But the crux of the story, and its political brilliance, is the role of Sylvester McMonkey McBean, who offers the plain-bellied Sneetches a trip through his star-on machine for "three dollars eaches." Once they've paid their money, McBean turns to the original star-bellies and declares, "Star bellies are no longer in style," and offers them a trip through his star-off machine -- for "ten dollars eaches." McBean quickly induces all the Sneetches to tear around desperately, going through first one machine and then the other -- making him rich.
I've read this with high school students in workshops and asked them, "Who is Sylvester McMonkey McBean in your lives?" The answers come fast: "Seventeen Magazine. Nike. Music videos. Makeover shows." I ask, "How much did Nike pay you to drape their logo on your body?" The students respond that they paid more for clothing with the logo, not less. Exactly. When asked whom the McBeans are attacking with their messages, there is no hesitation, "'fat' people, girls and women, 'geeks,' gays, ethnic minorities." The Sneetches is a description of the role of corporate advertising, and the relationship between capitalism and advertising, worthy of Adbusters magazine.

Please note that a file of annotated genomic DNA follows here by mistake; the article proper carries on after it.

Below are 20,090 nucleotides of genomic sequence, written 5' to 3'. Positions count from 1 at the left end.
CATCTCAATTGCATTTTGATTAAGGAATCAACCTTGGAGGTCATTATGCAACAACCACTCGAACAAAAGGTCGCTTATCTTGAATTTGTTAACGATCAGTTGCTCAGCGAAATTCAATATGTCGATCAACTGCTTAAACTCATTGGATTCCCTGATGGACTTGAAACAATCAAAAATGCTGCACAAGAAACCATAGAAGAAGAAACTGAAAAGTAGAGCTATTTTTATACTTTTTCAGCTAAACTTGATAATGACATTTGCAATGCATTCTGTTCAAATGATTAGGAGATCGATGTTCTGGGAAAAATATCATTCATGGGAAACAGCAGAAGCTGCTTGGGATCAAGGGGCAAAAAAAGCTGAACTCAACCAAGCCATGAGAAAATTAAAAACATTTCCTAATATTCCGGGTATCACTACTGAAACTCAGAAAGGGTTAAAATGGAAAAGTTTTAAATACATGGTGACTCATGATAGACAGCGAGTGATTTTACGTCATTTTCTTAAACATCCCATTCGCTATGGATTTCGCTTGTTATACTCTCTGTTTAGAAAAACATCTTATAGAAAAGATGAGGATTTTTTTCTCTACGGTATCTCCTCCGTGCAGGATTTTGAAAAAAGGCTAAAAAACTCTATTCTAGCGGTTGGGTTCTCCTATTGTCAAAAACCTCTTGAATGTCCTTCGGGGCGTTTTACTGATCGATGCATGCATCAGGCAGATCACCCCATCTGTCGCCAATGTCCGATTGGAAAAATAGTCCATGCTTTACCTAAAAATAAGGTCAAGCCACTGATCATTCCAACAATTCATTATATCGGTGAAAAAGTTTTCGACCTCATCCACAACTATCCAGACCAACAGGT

Theodor Geisel's critique of capitalism was amplified by his 1971 ecological parable, The Lorax, which Geisel described as the favorite of his books. In it, he illustrates the consequences of unchecked industrialism for the ecosystem. As the "barbaloots" who live near the polluting and ever-expanding factory are forced to flee to avoid starvation, the owner of the business ("the Onceler") explains, "Business is business! And business must grow, regardless of crummies in tummies, you know." Geisel illustrates how, as Edward Abbey pointed out, the logic of capitalist growth is the logic of the cancer cell. It's a sad tale, leavened with a literal seed of hope at the end. The Onceler himself, living in the devastation created by his now-abandoned factory, challenges his listener(s): "Unless someone like you cares a whole awful lot, nothing is going to get better. It's not."